Gov. Larry Hogan canceled a state of emergency for parts of Maryland on Friday as Hurricane Joaquin's threat to the United States appeared to wane, but officials nonetheless urged residents to be prepared for possible flooding.
Hogan's emergency declaration, issued Thursday, remained in place for Baltimore City, Baltimore and Anne Arundel counties, and the Eastern Shore and Southern Maryland. A flash-flood watch was in effect in those areas through Saturday morning, with 1-3 inches of rain forecast and higher amounts possible in some areas.
Heavy rain and wind pounded Ocean City and covered low-lying areas with as much as 5 feet of floodwater at high tide — an onslaught that was expected to continue through the weekend. State officials said Friday night they are continuing to monitor areas on the Eastern Shore and along the coastline for flooding. There were no major power outages Friday.
The latest forecasts suggest Joaquin will pass several hundred miles from the coastline, closer to Bermuda, by Monday. The storm remained a dangerous Category 4 cyclone with 130-mph winds hovering over the Bahamas as of Friday afternoon, according to the National Hurricane Center.
Heavy rain was possible through Saturday morning from a separate slow-moving system that was expected to drench the Southeast. Showers are possible throughout the weekend.
Hogan rescinded the state of emergency for Howard, Montgomery and Prince George's counties and Western Maryland.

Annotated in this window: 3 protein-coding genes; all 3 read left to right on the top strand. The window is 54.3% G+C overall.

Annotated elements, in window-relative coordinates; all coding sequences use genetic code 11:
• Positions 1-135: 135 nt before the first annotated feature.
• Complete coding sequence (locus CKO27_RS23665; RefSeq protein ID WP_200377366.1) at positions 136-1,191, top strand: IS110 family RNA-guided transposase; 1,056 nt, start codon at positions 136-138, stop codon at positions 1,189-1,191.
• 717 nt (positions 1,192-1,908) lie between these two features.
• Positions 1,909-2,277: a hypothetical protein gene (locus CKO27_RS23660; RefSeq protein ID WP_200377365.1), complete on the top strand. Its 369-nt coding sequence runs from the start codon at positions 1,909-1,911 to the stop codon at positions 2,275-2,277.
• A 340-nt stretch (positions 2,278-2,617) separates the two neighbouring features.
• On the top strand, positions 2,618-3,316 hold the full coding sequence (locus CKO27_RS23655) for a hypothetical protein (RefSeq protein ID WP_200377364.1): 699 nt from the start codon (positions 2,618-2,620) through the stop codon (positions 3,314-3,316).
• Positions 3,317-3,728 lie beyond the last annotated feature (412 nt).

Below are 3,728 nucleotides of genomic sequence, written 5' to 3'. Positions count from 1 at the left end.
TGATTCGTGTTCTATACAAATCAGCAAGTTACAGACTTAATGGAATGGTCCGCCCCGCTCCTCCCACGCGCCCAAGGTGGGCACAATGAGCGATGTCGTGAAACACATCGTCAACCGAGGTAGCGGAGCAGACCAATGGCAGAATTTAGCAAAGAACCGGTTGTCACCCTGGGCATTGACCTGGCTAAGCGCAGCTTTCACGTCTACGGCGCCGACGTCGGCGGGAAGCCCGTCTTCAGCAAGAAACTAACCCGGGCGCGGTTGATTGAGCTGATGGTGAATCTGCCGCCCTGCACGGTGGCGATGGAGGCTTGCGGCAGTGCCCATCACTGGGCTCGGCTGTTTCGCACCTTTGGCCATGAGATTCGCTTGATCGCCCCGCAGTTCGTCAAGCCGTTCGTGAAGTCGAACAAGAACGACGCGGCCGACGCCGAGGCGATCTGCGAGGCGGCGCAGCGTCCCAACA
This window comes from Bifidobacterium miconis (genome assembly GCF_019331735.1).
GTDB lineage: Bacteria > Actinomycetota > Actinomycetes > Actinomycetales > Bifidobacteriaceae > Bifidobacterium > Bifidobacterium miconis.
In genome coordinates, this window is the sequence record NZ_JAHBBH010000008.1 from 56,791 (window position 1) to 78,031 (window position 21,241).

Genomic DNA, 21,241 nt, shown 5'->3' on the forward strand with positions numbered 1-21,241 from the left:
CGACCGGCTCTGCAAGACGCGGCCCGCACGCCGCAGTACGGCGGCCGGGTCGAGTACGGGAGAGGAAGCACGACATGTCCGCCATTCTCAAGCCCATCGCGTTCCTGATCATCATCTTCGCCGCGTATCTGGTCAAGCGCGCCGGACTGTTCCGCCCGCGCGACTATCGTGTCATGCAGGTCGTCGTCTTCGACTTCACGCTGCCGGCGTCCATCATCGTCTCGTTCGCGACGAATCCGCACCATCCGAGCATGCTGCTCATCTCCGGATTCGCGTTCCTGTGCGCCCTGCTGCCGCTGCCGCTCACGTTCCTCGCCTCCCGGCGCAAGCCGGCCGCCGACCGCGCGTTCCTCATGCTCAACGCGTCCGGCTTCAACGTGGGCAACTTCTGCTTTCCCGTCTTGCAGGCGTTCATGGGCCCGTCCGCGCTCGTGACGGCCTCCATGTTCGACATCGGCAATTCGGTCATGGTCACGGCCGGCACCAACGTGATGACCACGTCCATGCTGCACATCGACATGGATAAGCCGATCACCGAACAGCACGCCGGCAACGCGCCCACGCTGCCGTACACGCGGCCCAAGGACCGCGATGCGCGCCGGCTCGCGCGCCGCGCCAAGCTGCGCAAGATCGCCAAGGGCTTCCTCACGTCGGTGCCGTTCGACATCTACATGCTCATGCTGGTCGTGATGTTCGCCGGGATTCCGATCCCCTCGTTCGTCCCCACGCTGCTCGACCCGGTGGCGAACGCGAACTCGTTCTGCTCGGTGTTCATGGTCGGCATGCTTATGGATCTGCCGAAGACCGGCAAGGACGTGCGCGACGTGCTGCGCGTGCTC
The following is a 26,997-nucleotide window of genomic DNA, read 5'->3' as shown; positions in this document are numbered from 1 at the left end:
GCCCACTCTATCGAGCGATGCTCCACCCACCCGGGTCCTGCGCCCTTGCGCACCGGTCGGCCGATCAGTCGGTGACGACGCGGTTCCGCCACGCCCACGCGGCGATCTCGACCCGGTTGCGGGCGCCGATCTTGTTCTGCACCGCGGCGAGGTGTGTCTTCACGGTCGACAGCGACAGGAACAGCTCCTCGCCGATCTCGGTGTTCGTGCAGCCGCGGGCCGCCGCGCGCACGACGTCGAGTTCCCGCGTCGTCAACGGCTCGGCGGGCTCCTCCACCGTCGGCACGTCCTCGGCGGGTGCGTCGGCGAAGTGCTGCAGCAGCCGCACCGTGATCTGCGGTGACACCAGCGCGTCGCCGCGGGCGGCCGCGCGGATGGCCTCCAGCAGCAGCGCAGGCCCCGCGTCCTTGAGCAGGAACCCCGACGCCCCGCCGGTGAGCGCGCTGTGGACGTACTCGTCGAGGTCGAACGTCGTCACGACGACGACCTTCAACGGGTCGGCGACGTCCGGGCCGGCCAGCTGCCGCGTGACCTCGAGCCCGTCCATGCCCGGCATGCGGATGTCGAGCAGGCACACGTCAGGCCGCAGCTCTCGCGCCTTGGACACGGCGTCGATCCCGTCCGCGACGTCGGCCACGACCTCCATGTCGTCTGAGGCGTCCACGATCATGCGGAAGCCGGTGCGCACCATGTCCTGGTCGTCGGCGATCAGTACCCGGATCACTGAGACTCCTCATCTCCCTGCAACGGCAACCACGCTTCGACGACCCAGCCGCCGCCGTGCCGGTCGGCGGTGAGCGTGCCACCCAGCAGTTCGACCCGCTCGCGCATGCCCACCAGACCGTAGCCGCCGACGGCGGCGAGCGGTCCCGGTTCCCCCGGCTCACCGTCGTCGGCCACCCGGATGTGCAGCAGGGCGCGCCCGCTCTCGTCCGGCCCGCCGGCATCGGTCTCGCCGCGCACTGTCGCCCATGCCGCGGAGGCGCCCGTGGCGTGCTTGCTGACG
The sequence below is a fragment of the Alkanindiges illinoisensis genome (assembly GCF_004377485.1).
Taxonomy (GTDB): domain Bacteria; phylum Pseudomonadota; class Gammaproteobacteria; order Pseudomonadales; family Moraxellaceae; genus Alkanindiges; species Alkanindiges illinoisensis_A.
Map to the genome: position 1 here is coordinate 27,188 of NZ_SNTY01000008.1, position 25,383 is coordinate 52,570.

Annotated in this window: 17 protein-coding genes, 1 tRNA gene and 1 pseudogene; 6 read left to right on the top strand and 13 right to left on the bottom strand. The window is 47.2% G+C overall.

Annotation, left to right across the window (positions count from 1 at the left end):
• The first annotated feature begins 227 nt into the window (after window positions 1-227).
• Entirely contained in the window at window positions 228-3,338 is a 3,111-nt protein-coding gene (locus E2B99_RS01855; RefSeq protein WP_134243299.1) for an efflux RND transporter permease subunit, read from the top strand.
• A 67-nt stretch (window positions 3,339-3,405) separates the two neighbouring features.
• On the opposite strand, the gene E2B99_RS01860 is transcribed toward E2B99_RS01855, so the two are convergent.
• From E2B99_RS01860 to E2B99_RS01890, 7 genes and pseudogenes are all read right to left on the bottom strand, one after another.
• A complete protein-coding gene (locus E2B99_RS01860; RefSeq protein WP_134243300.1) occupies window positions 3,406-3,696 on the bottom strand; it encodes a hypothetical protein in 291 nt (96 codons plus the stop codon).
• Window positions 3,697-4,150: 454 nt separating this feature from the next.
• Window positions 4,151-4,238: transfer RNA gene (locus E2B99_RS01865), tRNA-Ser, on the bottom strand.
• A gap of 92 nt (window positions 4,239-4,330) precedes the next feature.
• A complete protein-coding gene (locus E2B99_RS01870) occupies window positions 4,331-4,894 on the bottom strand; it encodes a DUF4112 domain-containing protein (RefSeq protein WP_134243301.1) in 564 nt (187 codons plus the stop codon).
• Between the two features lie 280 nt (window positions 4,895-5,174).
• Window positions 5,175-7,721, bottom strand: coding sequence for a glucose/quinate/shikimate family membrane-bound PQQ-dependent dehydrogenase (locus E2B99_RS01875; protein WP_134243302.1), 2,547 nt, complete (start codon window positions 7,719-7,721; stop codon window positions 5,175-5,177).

"With the storm moving away from our coasts, we are directing state resources to the counties and areas with the highest potential to need assistance," Hogan said. "However, the majority of the state still remains under a state of emergency and rain and wind gusts could cause power outages and flooding in low-lying areas.
"We continue to encourage Marylanders to use common sense and look after family members and neighbors who might need help during this time."
The tide in Ocean City reached 4.72 feet near the Inlet early Friday afternoon, according to the National Weather Service. It was forecast to surpass 5 feet, a "moderate" level of flooding, Saturday and Sunday afternoon.
A coastal flood warning is in effect through 6 p.m. Sunday for Worcester County.
Nearly 4 inches of rain fell in Ocean City from Thursday through Friday afternoon, with more in the forecast from the system moving through the Southeast.
The beach, meanwhile, was pounded by on-shore winds gusting up to 50 mph.
Delmarva Power temporarily shut off service Friday to areas south of North Division Street and Baltimore Avenue, Ocean City officials said. The power was restored, but more outages are likely, officials said.
Some effects from Hurricane Joaquin might still lie ahead, but with the storm forecast to stay well offshore, they could be limited to dangerous rip currents and more heavy surf.
In Baltimore, emergency officials urged residents to prepare for flooding. Bob Maloney, director of the city's Office Emergency Management, said people should take the threat of Joaquin seriously, even if the current track puts the storm offshore.